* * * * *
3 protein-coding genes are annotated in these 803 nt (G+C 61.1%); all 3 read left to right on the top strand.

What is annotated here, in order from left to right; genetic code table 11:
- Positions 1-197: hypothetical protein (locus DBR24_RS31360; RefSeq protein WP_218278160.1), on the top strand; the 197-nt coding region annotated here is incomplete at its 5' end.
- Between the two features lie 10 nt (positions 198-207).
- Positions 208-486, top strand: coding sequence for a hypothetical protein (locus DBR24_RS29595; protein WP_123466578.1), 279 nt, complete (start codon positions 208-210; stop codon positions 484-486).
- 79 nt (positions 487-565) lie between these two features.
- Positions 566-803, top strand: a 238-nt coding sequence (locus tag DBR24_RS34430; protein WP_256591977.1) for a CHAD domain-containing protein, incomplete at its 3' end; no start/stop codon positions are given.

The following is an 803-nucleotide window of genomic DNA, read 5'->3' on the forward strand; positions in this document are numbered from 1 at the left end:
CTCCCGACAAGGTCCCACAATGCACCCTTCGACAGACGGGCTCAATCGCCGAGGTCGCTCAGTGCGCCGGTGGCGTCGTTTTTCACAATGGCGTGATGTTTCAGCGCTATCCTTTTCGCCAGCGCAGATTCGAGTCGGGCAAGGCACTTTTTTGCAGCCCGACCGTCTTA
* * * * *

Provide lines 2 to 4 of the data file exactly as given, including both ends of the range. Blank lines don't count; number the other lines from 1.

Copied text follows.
What is annotated here, in order from left to right; genetic code table 11:
- Positions 1-197: hypothetical protein (locus DBR24_RS31360; RefSeq protein WP_218278160.1), on the top strand; the 197-nt coding region annotated here is incomplete at its 5' end.
- Between the two features lie 10 nt (positions 198-207).